Australian Women's Register

An initiative of The National Foundation for Australian Women (NFAW) in conjunction with The University of Melbourne

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  • From Lady Denman to Katy Gallagher: A Century of Women's Contributions to Canberra

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Allan, Frances Elizabeth (1905 - 1952)

11 July 1905
St Kilda, Victoria
6 August 1952
Canberra, Australian Capital Territory
Biometrician, Community activist, Statistician and University lecturer
Alternative Names
  • Allan, Betty


A brilliant, prize-winning student in mathematics at the University of Melbourne, Betty Allan won a scholarship to carry out postgraduate studies in mathematics, applied biology, statistics and agriculture at Cambridge University where she studied at Newnham College. In Canberra in 1930 she was appointed to the Council for Scientific and Industrial Research's Division of Plant Industry, as its first biometrician. During the 1930s she also lectured in Statistical Theory and Pure Mathematics at Canberra University College and in Agriculture at the Australian Forestry School. In 1940 following her marriage in April to Dr Patrick Calvert, an assistant research officer at the Division of Plant Industry, she was a victim of the marriage bar in the Public Service which prevented the employment of married women but was able to gain government approval to work until the end of the year. During the war she continued to lecture part-time at the Forestry School and to do part-time work for the Bureau of Census and Statistics. Following the birth of her son, Allan, in 1941 she was active in Canberra community organisations supporting mothers and children. She was secretary of the Canberra Nursery Kindergarten Society (1943-1944) and president of the Canberra Mothercraft Society (1944-1946). She died at the age of 47.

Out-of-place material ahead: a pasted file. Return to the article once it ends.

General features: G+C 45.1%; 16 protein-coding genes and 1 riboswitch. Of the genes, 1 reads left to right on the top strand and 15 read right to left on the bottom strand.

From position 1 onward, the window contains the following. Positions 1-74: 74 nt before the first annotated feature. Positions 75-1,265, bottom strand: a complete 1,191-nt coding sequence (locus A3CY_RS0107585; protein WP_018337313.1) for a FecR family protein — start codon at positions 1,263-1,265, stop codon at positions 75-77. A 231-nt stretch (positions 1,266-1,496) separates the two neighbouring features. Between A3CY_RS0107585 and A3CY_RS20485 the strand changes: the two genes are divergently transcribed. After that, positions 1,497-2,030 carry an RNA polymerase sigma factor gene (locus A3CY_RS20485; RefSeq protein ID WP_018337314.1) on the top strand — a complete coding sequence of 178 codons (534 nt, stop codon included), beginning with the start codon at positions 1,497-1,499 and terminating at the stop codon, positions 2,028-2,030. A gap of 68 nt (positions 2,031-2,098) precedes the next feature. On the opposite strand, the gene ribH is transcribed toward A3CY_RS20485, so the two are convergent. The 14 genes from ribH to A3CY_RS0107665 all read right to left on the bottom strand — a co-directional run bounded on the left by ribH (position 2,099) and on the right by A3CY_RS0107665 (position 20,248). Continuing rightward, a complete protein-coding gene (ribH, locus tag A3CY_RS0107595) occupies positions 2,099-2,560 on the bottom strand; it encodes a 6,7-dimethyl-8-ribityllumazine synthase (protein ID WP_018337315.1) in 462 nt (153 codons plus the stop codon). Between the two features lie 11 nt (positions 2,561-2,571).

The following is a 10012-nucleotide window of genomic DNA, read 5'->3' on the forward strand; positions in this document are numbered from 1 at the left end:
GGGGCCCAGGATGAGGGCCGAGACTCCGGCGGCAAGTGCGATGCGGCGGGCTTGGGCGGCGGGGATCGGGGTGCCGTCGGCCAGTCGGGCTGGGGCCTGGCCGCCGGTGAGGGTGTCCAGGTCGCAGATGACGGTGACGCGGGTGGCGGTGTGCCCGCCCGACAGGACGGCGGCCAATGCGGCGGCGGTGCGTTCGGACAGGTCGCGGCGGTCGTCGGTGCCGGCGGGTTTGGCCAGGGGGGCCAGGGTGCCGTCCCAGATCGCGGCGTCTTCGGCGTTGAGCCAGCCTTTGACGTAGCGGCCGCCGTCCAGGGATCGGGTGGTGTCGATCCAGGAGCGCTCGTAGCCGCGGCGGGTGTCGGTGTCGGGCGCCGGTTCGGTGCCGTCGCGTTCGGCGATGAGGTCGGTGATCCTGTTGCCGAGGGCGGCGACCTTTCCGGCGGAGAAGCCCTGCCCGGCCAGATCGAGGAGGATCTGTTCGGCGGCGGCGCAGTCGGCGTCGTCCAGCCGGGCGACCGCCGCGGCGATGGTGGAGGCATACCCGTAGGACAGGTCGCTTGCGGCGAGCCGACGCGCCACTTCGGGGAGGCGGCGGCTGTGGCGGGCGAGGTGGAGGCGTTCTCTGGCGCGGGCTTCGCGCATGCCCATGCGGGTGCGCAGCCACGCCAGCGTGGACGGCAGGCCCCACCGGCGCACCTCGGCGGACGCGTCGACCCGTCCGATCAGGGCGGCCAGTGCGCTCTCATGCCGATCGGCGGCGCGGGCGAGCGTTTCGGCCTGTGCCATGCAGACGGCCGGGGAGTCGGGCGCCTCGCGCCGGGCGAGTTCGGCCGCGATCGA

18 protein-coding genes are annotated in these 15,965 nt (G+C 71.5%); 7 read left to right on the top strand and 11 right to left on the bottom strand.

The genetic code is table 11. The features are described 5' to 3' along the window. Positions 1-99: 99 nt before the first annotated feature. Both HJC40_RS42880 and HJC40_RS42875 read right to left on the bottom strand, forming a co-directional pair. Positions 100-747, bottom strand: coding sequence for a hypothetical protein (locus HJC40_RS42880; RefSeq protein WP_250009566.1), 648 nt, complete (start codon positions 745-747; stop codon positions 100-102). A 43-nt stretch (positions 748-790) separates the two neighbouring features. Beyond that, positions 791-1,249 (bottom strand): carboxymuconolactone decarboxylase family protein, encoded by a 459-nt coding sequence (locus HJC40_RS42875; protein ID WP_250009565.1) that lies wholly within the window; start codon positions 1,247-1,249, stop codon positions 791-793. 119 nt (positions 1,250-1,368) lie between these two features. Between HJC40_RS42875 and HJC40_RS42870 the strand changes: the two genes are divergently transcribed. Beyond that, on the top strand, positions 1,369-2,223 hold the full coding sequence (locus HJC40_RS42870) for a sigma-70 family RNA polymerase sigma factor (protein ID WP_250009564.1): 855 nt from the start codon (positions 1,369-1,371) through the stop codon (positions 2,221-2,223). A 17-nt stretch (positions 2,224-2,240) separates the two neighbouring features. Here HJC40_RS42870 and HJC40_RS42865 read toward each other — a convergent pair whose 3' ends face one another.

Frances Elizabeth Allan was born in the Melbourne suburb of St Kilda on 11 July 1905, the third of four daughters of Edwin Frank Allan and Stella May Allan (nee Henderson). Her mother was the well-known journalist 'Vesta', who was editor of the Argus's women's section for nearly 30 years, after beginning her career as the first female member of the press gallery in Wellington, New Zealand. Her father, a leader writer on the Argus, had previously been a prominent journalist in New Zealand after resigning from the British Foreign Service.

Sources used to compile this entry: From Lady Denman to Katy Gallagher: A Century of Women's Contributions to Canberra, Australian Women's Archives Project, February 2013,

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